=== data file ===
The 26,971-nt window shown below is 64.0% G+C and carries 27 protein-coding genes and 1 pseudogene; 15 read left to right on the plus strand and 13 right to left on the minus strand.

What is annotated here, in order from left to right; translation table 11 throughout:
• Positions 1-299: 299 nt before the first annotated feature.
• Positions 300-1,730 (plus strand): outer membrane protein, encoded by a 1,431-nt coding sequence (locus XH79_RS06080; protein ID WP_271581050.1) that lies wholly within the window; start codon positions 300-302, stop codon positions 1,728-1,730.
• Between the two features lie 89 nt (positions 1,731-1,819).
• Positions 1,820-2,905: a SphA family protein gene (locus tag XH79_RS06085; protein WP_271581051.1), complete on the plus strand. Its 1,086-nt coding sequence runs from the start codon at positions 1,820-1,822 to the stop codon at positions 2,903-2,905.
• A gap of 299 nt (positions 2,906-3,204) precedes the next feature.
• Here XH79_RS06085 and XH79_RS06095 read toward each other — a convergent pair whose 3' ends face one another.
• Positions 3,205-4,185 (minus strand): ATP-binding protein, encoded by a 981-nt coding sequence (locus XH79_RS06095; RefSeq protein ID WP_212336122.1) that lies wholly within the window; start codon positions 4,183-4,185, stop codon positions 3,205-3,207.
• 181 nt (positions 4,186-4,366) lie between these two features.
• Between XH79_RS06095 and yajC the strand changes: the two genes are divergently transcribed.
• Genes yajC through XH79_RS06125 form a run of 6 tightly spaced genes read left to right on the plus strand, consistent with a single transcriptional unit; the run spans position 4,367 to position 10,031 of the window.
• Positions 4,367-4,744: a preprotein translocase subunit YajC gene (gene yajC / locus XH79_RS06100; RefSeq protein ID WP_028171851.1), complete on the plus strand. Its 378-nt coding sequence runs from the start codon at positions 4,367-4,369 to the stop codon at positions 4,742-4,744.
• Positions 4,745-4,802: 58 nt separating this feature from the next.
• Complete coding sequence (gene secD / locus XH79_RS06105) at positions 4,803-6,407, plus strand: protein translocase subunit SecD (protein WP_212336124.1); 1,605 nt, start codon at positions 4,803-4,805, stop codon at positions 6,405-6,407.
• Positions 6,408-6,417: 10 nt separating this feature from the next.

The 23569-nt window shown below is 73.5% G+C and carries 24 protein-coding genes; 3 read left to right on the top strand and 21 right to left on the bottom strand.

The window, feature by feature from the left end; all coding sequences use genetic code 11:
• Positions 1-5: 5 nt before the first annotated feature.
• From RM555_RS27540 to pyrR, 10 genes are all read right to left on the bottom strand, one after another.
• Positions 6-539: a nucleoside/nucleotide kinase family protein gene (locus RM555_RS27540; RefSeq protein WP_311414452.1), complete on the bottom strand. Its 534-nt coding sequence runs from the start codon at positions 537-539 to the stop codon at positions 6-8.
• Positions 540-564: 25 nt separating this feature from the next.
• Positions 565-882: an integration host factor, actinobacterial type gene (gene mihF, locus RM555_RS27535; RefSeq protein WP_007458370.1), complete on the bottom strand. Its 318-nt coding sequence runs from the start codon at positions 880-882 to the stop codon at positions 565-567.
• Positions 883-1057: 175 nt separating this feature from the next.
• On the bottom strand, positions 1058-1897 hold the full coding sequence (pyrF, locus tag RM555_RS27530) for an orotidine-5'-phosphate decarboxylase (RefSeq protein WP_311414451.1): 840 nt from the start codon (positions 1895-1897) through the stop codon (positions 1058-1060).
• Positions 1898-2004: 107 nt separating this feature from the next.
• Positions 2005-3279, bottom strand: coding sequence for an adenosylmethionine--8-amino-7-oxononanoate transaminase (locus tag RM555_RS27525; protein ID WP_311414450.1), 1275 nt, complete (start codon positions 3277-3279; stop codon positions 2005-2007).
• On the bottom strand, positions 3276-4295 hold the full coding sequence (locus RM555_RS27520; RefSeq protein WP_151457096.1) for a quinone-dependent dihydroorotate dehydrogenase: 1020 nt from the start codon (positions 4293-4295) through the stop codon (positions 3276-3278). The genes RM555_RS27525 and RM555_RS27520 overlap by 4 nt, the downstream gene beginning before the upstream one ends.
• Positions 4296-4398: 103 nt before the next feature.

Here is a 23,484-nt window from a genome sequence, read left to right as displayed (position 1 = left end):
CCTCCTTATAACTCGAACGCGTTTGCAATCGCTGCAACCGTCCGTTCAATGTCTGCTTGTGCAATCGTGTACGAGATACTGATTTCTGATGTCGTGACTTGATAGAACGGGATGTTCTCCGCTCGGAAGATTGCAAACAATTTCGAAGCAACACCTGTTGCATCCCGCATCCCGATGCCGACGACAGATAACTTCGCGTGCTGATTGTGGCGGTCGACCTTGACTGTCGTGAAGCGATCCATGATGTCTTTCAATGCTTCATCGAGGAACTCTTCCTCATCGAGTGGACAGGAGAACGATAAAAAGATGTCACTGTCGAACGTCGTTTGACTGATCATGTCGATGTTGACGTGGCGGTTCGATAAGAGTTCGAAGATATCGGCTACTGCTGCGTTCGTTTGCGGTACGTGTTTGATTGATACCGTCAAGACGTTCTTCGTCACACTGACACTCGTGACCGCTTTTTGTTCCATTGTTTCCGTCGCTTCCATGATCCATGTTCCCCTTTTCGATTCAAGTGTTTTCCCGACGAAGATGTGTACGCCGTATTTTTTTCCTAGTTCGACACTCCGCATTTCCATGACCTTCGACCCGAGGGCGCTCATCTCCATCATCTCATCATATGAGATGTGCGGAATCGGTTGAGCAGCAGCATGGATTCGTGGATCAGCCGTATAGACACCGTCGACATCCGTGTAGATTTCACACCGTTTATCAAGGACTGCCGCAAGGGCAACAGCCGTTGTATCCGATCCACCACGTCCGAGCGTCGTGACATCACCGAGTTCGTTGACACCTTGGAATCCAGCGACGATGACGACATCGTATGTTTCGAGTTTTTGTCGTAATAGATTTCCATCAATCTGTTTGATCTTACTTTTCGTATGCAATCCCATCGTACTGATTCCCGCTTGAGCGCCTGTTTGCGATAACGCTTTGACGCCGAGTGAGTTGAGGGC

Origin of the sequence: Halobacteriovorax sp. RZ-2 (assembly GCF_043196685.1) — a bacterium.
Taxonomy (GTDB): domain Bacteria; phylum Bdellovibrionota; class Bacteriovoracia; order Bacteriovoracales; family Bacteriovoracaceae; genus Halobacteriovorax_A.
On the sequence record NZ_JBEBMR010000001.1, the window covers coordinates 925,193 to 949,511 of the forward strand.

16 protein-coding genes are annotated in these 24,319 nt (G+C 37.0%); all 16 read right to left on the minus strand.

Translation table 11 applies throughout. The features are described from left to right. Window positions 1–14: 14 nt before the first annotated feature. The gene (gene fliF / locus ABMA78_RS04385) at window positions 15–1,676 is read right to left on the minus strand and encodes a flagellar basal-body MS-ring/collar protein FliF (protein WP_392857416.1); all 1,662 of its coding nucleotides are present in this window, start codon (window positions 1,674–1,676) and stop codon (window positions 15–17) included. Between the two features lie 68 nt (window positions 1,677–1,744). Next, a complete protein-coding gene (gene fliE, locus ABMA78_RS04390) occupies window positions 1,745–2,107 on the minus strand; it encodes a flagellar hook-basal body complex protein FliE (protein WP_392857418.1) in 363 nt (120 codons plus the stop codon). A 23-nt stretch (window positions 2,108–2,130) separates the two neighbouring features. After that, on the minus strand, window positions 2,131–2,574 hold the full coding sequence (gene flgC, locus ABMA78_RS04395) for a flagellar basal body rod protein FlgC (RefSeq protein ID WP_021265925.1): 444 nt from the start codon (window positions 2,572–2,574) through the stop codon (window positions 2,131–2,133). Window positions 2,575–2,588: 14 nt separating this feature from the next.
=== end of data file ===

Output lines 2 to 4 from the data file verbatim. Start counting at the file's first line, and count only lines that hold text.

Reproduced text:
What is annotated here, in order from left to right; translation table 11 throughout:
• Positions 1-299: 299 nt before the first annotated feature.
• Positions 300-1,730 (plus strand): outer membrane protein, encoded by a 1,431-nt coding sequence (locus XH79_RS06080; protein ID WP_271581050.1) that lies wholly within the window; start codon positions 300-302, stop codon positions 1,728-1,730.